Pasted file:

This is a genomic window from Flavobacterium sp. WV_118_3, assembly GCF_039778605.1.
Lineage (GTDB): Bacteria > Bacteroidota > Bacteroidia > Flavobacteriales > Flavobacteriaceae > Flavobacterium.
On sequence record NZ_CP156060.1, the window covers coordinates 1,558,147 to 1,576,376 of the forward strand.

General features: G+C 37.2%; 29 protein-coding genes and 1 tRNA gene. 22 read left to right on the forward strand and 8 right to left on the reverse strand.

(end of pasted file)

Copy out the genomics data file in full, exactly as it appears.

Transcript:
This is a genomic window from Flavobacterium sp. WV_118_3, assembly GCF_039778605.1.
Lineage (GTDB): Bacteria > Bacteroidota > Bacteroidia > Flavobacteriales > Flavobacteriaceae > Flavobacterium.
On sequence record NZ_CP156060.1, the window covers coordinates 1,558,147 to 1,576,376 of the forward strand.

General features: G+C 37.2%; 29 protein-coding genes and 1 tRNA gene. 22 read left to right on the forward strand and 8 right to left on the reverse strand.